• A growing number of people marry outside of their racial group, so the percentage of people who are multiracial is expected to increase significantly by the next Census count.
    • The globalization of economies and these demographic trends means more people are exposed to cultural competency expectations in schools and in the workplace, with many seeing competency as a necessary part of doing business in the twenty-first century. [3]
  • New generations face a much bleaker future than those who are now at the end of their careers or in retirement:
    • Lack of opportunity is felt most by new generations, and this trend will be exacerbated by disinvestment in schools, rising cost of health care, etc.
    • Income inequality affects younger people disproportionately. New generations no longer expect to achieve a higher quality of life than those before them.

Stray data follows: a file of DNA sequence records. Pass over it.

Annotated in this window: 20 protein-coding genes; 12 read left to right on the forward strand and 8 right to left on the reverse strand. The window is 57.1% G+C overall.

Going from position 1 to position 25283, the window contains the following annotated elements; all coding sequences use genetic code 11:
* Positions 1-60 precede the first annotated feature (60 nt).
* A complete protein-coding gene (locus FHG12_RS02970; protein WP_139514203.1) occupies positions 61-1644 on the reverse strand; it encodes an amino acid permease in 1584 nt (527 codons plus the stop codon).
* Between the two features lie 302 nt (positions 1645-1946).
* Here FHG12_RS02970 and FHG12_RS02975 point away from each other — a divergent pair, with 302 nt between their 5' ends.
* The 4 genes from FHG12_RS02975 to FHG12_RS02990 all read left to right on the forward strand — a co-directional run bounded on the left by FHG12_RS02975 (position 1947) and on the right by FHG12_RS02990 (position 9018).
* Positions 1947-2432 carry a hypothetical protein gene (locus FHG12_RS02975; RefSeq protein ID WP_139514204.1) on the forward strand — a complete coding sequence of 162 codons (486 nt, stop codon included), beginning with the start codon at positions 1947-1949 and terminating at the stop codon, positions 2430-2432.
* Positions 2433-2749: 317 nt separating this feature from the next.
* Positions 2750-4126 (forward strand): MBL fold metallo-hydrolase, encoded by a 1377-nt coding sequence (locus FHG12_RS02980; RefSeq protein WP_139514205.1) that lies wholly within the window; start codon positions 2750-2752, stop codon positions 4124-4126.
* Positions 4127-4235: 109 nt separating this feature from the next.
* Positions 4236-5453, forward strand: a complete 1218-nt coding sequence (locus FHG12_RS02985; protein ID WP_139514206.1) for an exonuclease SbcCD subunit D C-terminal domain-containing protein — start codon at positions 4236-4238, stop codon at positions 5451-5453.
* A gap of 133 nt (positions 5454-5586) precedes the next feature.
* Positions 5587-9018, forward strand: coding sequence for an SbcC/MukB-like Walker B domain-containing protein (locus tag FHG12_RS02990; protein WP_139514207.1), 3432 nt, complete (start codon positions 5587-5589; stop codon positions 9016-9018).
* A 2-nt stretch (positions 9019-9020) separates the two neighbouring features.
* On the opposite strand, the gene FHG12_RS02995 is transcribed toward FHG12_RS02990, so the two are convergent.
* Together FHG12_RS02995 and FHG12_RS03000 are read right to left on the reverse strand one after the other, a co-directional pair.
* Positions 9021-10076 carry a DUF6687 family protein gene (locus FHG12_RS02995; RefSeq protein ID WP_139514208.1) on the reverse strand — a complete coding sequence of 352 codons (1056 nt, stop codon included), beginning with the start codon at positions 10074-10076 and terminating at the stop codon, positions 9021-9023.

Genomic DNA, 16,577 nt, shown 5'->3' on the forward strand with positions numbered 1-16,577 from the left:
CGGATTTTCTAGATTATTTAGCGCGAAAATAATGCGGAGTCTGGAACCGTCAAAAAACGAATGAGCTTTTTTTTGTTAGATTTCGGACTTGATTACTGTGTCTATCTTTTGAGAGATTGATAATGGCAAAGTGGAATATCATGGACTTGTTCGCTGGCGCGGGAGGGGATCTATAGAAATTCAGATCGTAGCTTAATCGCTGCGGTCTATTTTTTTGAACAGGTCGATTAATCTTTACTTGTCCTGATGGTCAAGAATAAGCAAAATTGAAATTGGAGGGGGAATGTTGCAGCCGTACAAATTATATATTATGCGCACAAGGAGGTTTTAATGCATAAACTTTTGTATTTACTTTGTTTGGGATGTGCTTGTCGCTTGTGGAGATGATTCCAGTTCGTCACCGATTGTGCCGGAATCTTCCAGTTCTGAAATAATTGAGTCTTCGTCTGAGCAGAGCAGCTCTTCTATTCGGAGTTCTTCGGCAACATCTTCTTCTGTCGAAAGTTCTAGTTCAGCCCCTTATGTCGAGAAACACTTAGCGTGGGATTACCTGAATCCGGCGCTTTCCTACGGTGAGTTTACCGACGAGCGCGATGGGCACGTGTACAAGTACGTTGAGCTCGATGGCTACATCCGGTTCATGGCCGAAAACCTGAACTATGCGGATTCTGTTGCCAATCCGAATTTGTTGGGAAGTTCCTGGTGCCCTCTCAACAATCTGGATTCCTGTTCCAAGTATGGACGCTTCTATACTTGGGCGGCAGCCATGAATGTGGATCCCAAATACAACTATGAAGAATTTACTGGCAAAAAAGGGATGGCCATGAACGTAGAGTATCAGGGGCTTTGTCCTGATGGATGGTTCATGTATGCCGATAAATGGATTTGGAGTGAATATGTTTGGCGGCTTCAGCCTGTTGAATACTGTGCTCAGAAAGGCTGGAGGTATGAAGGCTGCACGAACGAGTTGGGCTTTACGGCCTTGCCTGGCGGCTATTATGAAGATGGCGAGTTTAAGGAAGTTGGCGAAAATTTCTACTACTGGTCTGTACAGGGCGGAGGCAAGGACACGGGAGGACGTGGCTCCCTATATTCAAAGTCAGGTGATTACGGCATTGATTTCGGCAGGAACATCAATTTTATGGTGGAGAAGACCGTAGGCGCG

• A new level of despair caused by climate change, increased awareness of the problems of the world, the opioid addiction epidemic, and other trends brings more people into our congregations and communities who are seeking a sustaining faith.

In the face of these trends, we face some critical divides among us:

  • Since the mid-twentieth century, more Unitarian Universalists are “come-inners” than birthright Unitarian Universalists. Many of those who came in during the 1960s-1980s were interested in getting away from religious practices that they felt were nonrational, demeaning, or illogical. The attraction of our faith was what it was not—non-creedal, non-hierarchical—and the emphasis was on personal freedom. In recent decades, more of those entering our doors have been attracted by our beliefs and their interest has been in the tenets of our faith.
  • Some among us believe we can continue the practices that have been most prevalent in Unitarian Universalism without change. Others feel it is critical for us to change; many of these tend to be younger or identify as Black, Indigenous, or people of color or hold other identities that are marginalized in UU community, such as gender-expansive.